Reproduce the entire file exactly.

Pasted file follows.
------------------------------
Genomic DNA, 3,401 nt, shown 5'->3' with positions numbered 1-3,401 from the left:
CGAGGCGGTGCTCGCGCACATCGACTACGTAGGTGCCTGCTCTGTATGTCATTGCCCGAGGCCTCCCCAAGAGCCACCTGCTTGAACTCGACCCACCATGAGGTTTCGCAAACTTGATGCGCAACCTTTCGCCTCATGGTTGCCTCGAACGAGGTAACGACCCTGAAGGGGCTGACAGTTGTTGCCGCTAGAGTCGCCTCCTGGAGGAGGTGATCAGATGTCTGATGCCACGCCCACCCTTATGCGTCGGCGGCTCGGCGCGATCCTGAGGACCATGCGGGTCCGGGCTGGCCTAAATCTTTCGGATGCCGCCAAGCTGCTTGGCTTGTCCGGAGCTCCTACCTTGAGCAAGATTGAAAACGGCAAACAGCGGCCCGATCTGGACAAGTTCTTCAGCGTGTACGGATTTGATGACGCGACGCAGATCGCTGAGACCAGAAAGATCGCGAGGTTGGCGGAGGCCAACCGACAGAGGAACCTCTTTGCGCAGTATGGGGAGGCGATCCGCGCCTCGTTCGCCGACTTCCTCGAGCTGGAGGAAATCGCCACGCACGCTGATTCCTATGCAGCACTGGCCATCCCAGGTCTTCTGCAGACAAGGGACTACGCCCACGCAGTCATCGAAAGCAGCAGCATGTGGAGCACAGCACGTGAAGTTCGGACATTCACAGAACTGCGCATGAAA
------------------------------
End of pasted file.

Genomic DNA, 3,401 nt, shown 5'->3' with positions numbered 1-3,401 from the left:
CGAGGCGGTGCTCGCGCACATCGACTACGTAGGTGCCTGCTCTGTATGTCATTGCCCGAGGCCTCCCCAAGAGCCACCTGCTTGAACTCGACCCACCATGAGGTTTCGCAAACTTGATGCGCAACCTTTCGCCTCATGGTTGCCTCGAACGAGGTAACGACCCTGAAGGGGCTGACAGTTGTTGCCGCTAGAGTCGCCTCCTGGAGGAGGTGATCAGATGTCTGATGCCACGCCCACCCTTATGCGTCGGCGGCTCGGCGCGATCCTGAGGACCATGCGGGTCCGGGCTGGCCTAAATCTTTCGGATGCCGCCAAGCTGCTTGGCTTGTCCGGAGCTCCTACCTTGAGCAAGATTGAAAACGGCAAACAGCGGCCCGATCTGGACAAGTTCTTCAGCGTGTACGGATTTGATGACGCGACGCAGATCGCTGAGACCAGAAAGATCGCGAGGTTGGCGGAGGCCAACCGACAGAGGAACCTCTTTGCGCAGTATGGGGAGGCGATCCGCGCCTCGTTCGCCGACTTCCTCGAGCTGGAGGAAATCGCCACGCACGCTGATTCCTATGCAGCACTGGCCATCCCAGGTCTTCTGCAGACAAGGGACTACGCCCACGCAGTCATCGAAAGCAGCAGCATGTGGAGCACAGCACGTGAAGTTCGGACATTCACAGAACTGCGCATGAAA